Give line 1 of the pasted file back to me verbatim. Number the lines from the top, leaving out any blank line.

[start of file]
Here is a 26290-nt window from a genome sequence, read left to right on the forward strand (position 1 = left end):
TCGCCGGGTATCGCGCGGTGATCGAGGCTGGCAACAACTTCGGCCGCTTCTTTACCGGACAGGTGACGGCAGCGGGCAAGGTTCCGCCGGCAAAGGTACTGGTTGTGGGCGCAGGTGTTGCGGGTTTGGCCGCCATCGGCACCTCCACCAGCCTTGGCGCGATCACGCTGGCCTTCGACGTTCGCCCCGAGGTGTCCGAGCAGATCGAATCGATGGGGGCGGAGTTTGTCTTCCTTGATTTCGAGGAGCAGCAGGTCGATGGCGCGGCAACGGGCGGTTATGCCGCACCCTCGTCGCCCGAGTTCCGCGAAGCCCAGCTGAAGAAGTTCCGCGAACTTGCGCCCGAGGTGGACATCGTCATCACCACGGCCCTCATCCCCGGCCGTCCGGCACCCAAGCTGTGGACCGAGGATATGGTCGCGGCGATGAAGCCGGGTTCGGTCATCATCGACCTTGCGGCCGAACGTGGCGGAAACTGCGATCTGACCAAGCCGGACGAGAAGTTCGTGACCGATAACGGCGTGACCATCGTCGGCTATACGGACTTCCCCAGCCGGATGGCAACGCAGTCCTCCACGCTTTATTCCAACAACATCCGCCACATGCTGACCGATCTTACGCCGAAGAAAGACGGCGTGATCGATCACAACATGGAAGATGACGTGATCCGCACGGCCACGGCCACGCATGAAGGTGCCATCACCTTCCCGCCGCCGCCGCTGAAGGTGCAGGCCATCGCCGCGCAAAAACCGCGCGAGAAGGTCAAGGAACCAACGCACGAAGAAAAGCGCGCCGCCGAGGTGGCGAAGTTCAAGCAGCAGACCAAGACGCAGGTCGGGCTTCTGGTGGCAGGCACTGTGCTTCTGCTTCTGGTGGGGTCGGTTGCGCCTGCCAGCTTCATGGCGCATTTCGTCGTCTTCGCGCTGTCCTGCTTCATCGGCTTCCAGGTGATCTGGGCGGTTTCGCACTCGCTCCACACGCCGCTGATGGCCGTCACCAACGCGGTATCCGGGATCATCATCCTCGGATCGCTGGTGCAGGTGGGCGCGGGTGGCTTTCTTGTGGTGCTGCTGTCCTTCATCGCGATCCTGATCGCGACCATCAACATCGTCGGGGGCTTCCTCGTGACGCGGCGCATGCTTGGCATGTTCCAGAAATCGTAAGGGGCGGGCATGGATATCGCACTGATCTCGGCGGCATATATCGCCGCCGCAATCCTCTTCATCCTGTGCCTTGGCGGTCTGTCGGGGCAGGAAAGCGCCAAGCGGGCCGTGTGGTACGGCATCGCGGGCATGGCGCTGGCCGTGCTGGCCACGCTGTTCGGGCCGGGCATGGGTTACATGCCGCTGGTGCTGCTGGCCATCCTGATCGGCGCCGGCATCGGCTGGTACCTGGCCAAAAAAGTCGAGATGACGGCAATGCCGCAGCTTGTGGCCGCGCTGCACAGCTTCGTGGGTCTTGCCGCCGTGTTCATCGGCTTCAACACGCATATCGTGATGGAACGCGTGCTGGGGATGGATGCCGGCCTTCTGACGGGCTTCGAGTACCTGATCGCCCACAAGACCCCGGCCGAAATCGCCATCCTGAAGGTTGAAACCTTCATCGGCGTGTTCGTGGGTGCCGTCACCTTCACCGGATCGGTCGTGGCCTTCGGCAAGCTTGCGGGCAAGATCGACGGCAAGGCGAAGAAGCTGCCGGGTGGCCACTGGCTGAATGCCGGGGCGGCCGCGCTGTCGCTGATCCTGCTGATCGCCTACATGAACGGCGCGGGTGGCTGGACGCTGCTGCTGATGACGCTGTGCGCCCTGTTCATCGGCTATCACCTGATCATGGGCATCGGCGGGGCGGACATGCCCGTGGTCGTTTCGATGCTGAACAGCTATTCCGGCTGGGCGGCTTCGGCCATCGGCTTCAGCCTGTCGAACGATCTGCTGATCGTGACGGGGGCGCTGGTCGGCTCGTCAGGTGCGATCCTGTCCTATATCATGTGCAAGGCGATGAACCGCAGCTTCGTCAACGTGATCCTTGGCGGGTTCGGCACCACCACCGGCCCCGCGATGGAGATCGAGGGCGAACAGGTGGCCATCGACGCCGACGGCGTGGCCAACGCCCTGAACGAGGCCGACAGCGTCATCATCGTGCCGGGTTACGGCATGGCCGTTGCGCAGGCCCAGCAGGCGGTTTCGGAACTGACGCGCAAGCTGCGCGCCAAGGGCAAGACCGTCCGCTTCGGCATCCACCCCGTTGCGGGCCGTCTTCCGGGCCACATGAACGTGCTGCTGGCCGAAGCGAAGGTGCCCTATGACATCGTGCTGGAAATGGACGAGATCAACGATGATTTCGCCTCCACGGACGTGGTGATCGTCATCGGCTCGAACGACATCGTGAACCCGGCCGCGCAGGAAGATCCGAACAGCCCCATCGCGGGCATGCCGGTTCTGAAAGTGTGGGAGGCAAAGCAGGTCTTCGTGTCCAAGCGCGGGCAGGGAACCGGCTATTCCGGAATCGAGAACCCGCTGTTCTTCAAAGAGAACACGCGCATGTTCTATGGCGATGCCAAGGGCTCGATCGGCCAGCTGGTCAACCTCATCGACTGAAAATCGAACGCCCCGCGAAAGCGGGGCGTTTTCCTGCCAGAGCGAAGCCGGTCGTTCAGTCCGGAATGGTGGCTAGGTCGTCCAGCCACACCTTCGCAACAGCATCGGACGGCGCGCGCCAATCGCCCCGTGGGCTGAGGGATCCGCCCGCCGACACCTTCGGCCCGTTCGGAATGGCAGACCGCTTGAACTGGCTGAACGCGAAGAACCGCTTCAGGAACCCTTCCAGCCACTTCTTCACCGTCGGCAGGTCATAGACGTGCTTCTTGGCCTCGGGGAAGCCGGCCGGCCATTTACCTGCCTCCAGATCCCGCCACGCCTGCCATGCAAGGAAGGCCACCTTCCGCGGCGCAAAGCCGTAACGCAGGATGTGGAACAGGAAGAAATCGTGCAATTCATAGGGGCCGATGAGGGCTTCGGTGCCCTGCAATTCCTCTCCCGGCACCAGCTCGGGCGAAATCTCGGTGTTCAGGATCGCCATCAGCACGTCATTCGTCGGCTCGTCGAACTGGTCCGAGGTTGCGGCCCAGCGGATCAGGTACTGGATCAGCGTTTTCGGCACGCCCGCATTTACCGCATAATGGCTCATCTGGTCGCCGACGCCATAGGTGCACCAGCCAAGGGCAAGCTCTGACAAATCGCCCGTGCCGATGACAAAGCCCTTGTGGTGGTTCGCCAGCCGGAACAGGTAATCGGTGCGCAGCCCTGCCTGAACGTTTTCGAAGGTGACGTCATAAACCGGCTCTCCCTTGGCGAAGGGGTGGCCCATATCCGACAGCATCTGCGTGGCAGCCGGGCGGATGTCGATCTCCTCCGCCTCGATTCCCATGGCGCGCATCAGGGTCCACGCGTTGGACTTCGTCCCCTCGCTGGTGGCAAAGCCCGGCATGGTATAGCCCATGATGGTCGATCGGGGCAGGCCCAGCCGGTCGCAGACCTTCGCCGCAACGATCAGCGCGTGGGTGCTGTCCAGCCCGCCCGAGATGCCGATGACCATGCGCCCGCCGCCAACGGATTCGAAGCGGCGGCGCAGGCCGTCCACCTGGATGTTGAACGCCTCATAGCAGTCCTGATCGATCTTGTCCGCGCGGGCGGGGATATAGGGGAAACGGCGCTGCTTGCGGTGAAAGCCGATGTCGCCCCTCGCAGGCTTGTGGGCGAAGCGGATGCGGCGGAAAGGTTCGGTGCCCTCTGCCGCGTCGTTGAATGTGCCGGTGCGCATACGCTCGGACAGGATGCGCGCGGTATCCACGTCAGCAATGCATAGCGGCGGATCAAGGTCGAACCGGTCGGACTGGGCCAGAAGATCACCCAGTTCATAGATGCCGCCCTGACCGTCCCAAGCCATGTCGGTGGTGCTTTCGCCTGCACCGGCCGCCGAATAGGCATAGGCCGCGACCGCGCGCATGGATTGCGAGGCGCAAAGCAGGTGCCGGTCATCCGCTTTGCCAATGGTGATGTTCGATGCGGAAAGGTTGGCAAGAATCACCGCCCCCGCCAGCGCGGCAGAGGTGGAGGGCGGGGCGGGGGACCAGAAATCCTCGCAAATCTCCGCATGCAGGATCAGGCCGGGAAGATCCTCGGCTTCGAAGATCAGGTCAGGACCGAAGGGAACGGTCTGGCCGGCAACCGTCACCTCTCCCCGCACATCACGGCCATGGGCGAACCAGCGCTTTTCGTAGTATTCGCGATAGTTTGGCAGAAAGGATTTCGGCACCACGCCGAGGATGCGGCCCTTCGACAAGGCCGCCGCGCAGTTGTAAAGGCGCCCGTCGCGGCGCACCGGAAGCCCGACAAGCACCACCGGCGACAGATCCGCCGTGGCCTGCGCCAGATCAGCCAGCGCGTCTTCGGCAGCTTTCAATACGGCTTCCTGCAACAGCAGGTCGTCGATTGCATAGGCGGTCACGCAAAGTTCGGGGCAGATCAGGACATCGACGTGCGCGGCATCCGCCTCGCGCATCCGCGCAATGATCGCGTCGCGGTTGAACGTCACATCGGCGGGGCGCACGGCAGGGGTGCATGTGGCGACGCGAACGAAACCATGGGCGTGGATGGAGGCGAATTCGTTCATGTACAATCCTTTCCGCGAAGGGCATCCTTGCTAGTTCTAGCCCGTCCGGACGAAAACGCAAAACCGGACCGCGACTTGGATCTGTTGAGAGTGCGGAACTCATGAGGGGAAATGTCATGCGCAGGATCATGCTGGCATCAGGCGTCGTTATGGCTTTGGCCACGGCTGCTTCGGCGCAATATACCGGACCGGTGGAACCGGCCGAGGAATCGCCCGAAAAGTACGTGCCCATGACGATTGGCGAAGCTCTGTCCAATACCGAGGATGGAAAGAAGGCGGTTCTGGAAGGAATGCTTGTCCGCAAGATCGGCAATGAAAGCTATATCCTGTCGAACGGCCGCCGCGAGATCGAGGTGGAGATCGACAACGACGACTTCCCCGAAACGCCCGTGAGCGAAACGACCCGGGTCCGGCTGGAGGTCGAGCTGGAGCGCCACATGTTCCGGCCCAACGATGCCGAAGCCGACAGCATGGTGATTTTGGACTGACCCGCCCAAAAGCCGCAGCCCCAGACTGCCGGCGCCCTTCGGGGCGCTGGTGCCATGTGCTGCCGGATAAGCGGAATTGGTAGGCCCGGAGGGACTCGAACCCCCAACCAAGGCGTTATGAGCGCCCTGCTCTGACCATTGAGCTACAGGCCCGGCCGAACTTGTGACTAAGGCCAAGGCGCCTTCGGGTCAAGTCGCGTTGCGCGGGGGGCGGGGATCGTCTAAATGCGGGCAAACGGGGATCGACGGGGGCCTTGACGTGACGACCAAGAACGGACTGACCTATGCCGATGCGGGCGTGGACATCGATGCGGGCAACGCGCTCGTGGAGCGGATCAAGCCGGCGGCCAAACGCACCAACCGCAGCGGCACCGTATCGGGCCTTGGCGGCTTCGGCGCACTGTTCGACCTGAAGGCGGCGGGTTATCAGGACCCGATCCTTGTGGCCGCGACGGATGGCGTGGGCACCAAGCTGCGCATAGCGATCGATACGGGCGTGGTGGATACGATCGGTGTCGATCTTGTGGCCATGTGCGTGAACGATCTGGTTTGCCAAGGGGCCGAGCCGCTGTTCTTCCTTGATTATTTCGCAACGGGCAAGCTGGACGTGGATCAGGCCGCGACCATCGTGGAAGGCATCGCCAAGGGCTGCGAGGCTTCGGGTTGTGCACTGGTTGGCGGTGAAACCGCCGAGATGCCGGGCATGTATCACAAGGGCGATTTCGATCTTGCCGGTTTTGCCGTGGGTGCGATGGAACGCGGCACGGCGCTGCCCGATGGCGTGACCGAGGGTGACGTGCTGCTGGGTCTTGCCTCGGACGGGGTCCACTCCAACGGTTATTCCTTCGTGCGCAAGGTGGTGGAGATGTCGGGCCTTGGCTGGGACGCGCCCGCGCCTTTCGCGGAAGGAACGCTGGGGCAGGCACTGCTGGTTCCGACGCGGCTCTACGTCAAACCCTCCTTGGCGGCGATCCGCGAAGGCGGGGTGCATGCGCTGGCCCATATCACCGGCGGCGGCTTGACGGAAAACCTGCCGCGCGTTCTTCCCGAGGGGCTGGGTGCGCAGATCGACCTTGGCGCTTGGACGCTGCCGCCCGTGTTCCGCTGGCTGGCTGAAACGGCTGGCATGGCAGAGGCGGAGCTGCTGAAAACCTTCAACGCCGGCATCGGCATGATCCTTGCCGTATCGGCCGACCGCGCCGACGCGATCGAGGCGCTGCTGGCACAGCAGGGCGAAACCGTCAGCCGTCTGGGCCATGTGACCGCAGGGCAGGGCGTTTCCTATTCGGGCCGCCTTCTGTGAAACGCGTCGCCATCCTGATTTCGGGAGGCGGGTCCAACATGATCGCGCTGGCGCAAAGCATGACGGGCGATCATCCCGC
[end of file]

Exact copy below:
Here is a 26290-nt window from a genome sequence, read left to right on the forward strand (position 1 = left end):